What are people thinking when they see your website?

Perhaps it’s time to get a second opinion of your website.
You may be looking at your website as if it were your own baby. Your pride and joy. You’ve spent the time to care and nurture it, spent the money on fancy graphics and told your friends and family to share it on Facebook.

Though it’s time to take a step back and consider the opinions of others. Website design is very subjective as we discuss in our post about the importance of good website design, and you need to think if your perhaps being a bit bias, as there’s always room for improvement.

So it’s time to get a second opinion.

Top 5 common mistakes with a bias perspective

1. You’ve got a big fancy logo that you’ve plastered at the top of your website

“Make the logo bigger!”

You’ve likely put a lot of efforts into your logo and branding to be proud of. Though it shouldn’t take such prominence on your website. This is why brand awareness is key, as it’s quick and familiar.
Once a user has landed on your website, they ned to know exactly what you do and how you can help them.

Studies show that a user takes on average, 7 seconds to decide if this website is worth spending further time on. 7 seconds really isn’t a lot of time.
If a user spent 3 seconds focusing on the logo, that’s 4 seconds left to browse the headline that contains the important stuff. (Which I’ll cover in point 2)

Instead, keep the logo at readable size and use the shapes of your logo to style the rest of your pages.
For example with the Reddy homepage, the shapes within the logo are subtly used as background images. This helps break up the content whilst still providing that familiar branding. To support the branding further, the colour of the logo is also used for buttons and graphics.

2. Your introduction copy content is wishy washy

People come to your website because they have a problem or a need that you can possibly help with. So if your immediate content is all ‘me me me’, with your company values, industry jargon and showing off the award logos your business has won (that your readers may never have even heard of)..
Then you’re not educating readers about your services and you’ve likely lost their interest. Think about point 1 above and the 7 second average and get your head out of the tunnel.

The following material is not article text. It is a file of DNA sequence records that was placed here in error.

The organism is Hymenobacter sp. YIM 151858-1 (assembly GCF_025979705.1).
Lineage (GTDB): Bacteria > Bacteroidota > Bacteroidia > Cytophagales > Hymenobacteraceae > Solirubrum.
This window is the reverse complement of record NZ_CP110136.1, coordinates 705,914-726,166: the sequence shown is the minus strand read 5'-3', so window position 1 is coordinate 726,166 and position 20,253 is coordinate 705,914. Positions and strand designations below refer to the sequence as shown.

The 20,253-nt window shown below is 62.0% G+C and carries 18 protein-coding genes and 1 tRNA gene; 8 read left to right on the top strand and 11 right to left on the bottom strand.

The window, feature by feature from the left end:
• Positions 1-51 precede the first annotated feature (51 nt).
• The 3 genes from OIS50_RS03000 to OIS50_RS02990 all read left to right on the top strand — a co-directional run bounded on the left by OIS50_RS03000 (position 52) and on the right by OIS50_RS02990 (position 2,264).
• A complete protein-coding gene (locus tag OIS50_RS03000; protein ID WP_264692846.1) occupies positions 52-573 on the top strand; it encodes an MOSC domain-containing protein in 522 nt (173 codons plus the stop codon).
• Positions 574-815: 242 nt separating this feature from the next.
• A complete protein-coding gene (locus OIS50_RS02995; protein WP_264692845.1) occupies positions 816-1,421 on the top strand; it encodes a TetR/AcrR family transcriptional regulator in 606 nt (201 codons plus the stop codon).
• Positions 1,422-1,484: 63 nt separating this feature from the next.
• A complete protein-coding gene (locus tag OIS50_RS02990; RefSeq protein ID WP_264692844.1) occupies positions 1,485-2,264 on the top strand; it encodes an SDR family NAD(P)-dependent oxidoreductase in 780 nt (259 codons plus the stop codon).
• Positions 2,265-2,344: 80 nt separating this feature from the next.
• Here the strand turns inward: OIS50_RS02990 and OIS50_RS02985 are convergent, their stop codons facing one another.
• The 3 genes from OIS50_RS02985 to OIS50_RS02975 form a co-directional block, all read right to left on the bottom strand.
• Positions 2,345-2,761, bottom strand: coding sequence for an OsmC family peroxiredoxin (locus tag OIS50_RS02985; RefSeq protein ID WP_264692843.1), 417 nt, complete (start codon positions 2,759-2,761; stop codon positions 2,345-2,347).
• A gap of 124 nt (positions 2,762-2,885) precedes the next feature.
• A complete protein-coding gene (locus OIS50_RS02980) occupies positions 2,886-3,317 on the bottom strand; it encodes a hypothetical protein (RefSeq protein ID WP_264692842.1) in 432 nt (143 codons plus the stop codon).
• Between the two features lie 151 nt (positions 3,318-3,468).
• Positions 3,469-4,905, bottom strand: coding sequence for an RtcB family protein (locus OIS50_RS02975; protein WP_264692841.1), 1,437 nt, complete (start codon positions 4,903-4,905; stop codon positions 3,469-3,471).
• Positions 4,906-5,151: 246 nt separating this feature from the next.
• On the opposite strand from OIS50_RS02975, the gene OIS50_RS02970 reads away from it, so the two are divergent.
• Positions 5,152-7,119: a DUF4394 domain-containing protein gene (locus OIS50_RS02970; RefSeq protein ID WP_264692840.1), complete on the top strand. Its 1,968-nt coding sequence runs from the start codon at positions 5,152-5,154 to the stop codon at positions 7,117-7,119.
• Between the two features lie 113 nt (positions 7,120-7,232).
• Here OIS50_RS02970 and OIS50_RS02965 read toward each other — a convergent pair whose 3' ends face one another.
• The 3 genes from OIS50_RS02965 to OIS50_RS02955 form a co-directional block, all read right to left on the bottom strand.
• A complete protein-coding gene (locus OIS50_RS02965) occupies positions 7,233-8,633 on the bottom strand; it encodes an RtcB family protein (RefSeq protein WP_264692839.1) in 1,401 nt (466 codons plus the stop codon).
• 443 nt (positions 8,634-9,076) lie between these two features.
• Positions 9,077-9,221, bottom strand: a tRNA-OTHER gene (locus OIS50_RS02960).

Yes, it is important to show off awards you’ve won, how long you’ve been in business for, the standards and values of your business, the testimonials from your happy clients and so on. But these will be peppered further down the homepage as ‘trusability points’. You can expand on these further with your ‘About Us’ page.

Particularly on your homepage where the user commonly lands – you need to get to the point.

In the header, use a headline to grab their interest,. Keep this short and sweet. e.g. ”Coventry city centre’s best burger van for hire”

This should spark the interest of the reader enough for them to read a slightly more detailed description in the sub header. e.g. ”Available for festivals, gigs and parties to serve burgers, hot dogs and veggie alternatives!”

In the above example, you’ve explained who you are, where you are and what you do in 2 small sentences. Now they’re ready to continue reading through the rest of your website and learning about your services.
Have a go at summarising your own business in a simple statement and get the opinions of others. This can often be difficult to nail if you have many varying services to offer, but it’s important to break it down for a new reader to easily digest.

Your copy content should be original, informational and packed full of optimised keywords. Check this post here for the Importance of SEO.

3. There’s too much on the home page

Your home page is the common place for a user to ‘land’ on and is an informational navigation point.

Particularly if you have a lot of information to share and various services on offer, it’s a common mistake for business owners to pack on the content far too heavily. Ideally, you want the user to spend as few brain calories as possible, to get them from A to B.

Instead, break down the information into digestible chunks. Link the chunks to other pages where the user can gather more information on an aspect they’re particularly interested in. Here’s some examples on how to keep your home page content digestible: